Crane Services Ltd of Amblecote, Stourbridge, UK – due to celebrate its 50th anniversary next year – has won its biggest ever order which, it said, is thanks to an internet marketing campaign.

Just weeks after beginning the campaign, Crane Services received an enquiry via their website to design and build a large scale specialist computer controlled handling system for one of the UK’s leading manufacturers of decorative concrete slabs.

Managing director Rob Lewis said: “We were extending our range of products and services with the introduction of a competitive new range of Flex radio controls for overhead lifting equipment and machinery, and we needed a method of marketing the new product. In addition to the more traditional methods we decided to experiment with web advertising.”

Crane Services decided to run a series of paid for advertisements on one of the internet’s search sites. “Because we were just testing the water we chose a very small budget, but right from day one the level of enquiries surprised us,” added Lewis.

Within weeks, a web enquiry for a one-off handling system, designed and built specially to move moulds of concrete slabs in and out of a drying shed at a large slab manufacturing facility in the UK had been converted into the biggest single commission Crane Services has ever received.

The machine, which is computer controlled, lifts and stacks moulds of wet concrete in a drying facility and then removes them when dry on a first in first out rotation ready for packing and delivery. The handling system picks up rows of 14 moulds, each containing nine slabs which are then stacked 60 high in up to 16 stacks.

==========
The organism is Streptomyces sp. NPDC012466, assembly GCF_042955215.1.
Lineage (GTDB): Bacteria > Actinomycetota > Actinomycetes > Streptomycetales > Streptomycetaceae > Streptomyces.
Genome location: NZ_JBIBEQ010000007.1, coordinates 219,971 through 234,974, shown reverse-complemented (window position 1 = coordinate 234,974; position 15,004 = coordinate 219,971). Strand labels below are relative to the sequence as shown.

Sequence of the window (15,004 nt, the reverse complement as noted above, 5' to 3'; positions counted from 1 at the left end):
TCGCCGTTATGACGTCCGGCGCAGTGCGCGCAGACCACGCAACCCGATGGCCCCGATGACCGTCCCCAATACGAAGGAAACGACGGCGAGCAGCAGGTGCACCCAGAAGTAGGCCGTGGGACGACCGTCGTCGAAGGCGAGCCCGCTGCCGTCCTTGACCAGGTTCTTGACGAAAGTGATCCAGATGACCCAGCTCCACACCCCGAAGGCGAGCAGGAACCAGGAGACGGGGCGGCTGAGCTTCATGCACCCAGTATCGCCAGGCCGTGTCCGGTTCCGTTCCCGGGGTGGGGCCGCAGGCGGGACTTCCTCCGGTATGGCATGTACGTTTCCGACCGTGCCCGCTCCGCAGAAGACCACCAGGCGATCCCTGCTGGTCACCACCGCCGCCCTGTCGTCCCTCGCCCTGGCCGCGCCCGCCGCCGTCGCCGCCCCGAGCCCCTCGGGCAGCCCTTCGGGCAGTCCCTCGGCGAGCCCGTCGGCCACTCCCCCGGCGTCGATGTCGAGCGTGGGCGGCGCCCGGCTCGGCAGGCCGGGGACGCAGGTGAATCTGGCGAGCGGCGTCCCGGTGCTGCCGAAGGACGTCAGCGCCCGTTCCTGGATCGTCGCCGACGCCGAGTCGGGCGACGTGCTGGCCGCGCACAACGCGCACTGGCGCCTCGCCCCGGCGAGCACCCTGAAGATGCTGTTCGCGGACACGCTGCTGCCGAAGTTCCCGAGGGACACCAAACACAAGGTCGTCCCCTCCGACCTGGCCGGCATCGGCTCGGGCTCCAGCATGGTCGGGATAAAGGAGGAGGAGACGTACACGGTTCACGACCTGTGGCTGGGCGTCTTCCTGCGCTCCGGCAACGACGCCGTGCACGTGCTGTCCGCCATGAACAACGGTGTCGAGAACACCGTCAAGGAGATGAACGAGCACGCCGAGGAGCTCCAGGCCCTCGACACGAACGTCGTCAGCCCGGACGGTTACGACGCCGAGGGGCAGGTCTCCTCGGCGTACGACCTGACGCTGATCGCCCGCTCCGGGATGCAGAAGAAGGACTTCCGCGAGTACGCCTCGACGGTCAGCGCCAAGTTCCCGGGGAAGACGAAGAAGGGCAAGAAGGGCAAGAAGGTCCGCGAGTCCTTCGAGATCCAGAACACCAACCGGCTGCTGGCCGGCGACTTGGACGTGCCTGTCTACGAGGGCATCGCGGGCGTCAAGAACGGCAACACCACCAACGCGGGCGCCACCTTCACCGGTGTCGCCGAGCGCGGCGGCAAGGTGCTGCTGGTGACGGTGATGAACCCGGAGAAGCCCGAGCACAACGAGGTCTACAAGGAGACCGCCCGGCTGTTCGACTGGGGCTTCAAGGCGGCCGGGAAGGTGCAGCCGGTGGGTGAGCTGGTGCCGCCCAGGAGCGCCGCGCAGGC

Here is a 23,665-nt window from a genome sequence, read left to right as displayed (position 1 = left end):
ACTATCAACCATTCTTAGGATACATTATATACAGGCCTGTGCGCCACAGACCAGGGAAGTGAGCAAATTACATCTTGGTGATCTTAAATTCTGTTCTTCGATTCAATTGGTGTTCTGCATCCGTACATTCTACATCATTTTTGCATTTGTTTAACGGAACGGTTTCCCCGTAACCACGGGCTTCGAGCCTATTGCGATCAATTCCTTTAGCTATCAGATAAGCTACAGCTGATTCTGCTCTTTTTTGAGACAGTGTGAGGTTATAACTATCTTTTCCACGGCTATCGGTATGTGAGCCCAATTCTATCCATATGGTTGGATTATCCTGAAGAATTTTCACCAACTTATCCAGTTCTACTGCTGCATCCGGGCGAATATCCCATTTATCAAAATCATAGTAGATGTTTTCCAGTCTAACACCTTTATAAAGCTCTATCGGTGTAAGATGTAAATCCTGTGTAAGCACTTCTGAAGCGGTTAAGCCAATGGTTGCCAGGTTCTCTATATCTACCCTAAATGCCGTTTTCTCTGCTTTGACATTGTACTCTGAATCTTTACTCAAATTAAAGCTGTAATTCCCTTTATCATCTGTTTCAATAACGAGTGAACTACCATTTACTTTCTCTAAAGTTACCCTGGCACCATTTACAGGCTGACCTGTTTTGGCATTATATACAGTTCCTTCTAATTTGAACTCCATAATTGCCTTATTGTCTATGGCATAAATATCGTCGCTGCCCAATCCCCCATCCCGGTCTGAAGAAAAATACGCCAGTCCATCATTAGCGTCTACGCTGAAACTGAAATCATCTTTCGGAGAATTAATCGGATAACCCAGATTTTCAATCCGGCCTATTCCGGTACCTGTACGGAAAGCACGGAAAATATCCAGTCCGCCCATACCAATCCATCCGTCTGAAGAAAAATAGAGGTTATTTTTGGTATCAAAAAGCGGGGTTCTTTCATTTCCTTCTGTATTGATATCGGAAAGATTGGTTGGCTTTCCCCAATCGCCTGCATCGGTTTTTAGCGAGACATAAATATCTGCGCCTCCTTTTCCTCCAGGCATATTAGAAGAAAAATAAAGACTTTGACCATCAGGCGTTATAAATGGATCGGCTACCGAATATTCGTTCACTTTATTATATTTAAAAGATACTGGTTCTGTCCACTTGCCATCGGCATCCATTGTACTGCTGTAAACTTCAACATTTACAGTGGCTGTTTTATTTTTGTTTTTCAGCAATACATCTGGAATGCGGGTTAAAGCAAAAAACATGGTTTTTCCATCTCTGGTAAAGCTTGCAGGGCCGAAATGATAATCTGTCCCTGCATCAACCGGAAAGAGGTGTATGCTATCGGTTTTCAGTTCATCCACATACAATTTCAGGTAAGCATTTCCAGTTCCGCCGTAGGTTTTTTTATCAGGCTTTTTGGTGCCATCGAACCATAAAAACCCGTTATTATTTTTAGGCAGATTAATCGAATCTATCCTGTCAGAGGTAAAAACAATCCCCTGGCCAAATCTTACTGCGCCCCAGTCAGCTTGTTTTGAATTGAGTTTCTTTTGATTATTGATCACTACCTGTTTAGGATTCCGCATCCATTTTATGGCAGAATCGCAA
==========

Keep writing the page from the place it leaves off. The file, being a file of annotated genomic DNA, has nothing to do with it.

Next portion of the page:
The system will work 24 hours a day, six days a week, fully automatically. The complex electrical control system required two months to install and test utilising advanced proximity detection equipment with fibre optics, encoder feedback and load sensing equipment.

“The control system was a real challenge,” continued Lewis, “not least because the reliability required in the hot, damp atmosphere of the drying shed required a high level of electrical protection and wiring integrity.”

Due to the atmosphere, the use of electronic and inverter drives was minimised and the Demag motor technology was used to cope with high speeds and ardous cycle requirements. The hoisting mechanism utilised a novel chain system designed for long term reliability and low maintenance.

It is planned that the computer system will monitor the conditions and operation of the crane and will generate emails logging faults whenever they occur.

“The equipment is so large that we had to take extra factory space in order to assemble the equipment prior to delivery,” said Lewis. He continued: “The truck and trailer required for the 24m long load required rear steering to negotiate the narrow roads leading to the customer’s factory. A few road signs required temporary removal, but on the whole the exercise went smoothly, thanks to the professionalism of the transport company.”

To advertise on the Hoist website contact advertisement manager Steve Bromley on tel: +44 (0)20 8269 7867, email:, or business development manager Mark Bridger on tel: +44 (0)20 8269 7746, email: